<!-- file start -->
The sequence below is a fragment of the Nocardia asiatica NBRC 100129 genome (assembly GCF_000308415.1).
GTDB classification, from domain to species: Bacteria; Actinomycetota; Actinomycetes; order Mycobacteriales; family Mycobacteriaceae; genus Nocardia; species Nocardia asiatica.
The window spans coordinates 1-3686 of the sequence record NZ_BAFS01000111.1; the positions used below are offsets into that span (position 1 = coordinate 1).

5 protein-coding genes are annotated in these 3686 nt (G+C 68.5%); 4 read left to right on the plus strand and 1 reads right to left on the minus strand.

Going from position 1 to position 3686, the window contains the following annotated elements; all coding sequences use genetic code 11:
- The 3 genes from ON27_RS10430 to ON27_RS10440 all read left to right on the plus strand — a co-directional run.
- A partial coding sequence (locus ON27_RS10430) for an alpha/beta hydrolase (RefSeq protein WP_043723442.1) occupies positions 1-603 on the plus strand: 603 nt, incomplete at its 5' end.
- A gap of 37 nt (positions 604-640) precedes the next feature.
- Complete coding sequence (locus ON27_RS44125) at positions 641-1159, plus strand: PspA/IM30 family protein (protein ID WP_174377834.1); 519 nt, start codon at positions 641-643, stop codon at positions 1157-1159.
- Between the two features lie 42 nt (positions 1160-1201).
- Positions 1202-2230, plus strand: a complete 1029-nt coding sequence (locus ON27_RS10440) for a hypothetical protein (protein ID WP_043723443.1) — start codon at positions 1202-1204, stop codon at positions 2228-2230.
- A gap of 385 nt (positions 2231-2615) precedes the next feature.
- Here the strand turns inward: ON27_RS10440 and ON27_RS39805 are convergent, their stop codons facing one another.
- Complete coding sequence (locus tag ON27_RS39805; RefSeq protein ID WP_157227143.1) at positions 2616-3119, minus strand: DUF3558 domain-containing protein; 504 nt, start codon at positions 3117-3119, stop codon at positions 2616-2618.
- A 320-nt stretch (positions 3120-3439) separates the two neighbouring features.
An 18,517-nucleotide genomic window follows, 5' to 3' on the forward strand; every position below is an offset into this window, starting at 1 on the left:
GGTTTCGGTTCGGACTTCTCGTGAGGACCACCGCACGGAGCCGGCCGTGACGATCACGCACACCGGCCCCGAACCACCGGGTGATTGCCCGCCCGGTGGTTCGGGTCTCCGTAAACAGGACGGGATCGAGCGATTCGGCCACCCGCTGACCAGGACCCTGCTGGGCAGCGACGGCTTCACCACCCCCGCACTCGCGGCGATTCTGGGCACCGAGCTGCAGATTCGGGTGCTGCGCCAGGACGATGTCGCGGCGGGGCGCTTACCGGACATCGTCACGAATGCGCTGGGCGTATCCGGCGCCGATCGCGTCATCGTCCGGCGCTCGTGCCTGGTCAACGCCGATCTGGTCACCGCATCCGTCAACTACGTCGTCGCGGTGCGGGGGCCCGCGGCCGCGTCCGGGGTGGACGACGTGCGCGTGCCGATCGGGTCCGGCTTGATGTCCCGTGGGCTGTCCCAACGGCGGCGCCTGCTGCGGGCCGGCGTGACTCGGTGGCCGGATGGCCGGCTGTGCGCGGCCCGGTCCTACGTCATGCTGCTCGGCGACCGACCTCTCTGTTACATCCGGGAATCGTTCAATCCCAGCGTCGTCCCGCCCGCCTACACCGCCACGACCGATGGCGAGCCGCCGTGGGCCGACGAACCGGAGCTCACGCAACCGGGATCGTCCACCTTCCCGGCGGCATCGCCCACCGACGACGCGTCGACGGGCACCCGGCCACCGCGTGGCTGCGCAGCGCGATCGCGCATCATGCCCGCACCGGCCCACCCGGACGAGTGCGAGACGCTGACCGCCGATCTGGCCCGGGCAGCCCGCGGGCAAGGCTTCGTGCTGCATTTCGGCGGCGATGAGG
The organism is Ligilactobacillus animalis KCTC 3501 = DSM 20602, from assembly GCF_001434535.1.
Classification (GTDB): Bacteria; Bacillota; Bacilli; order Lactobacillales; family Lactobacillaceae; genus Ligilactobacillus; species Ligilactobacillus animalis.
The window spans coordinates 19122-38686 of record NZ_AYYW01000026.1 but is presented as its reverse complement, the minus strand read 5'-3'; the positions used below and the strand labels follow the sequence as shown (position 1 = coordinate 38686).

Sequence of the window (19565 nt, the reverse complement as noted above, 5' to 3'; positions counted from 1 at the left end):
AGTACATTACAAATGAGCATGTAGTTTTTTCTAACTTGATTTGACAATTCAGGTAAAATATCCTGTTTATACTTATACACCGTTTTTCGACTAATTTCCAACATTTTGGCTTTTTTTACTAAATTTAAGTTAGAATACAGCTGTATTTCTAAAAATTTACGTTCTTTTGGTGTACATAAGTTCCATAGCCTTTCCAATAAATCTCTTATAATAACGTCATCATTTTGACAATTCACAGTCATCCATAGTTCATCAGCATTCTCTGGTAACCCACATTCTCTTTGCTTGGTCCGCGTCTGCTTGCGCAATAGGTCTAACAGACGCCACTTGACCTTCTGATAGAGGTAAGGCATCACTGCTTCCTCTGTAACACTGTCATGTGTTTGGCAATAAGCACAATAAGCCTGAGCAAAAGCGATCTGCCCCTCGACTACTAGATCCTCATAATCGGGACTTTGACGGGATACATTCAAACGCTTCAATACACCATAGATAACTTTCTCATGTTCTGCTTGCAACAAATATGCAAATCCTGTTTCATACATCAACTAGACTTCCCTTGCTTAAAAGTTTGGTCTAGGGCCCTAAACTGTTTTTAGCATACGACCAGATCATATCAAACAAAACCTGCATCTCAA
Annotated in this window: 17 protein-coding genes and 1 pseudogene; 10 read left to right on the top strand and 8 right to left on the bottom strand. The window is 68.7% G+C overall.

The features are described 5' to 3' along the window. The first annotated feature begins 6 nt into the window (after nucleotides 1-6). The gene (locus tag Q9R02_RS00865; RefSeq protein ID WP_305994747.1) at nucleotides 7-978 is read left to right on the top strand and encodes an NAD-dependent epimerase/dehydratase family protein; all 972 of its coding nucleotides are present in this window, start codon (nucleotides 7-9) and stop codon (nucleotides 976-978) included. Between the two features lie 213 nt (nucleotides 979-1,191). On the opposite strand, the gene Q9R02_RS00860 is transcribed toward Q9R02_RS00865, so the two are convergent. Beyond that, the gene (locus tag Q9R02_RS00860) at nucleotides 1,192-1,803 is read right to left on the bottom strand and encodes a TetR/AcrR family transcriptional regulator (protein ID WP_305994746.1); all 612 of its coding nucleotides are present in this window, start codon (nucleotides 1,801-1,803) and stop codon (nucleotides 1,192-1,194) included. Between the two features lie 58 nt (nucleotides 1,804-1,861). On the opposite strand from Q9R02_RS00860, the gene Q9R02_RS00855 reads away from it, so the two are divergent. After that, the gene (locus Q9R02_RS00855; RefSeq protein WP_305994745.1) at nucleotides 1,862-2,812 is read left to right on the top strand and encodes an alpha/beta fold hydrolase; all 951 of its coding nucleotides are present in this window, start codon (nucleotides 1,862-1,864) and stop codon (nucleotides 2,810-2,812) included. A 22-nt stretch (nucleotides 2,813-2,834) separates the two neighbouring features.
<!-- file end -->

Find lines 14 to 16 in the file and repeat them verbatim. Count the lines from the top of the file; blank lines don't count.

- Complete coding sequence (locus tag ON27_RS39805; RefSeq protein ID WP_157227143.1) at positions 2616-3119, minus strand: DUF3558 domain-containing protein; 504 nt, start codon at positions 3117-3119, stop codon at positions 2616-2618.
- A 320-nt stretch (positions 3120-3439) separates the two neighbouring features.
An 18,517-nucleotide genomic window follows, 5' to 3' on the forward strand; every position below is an offset into this window, starting at 1 on the left: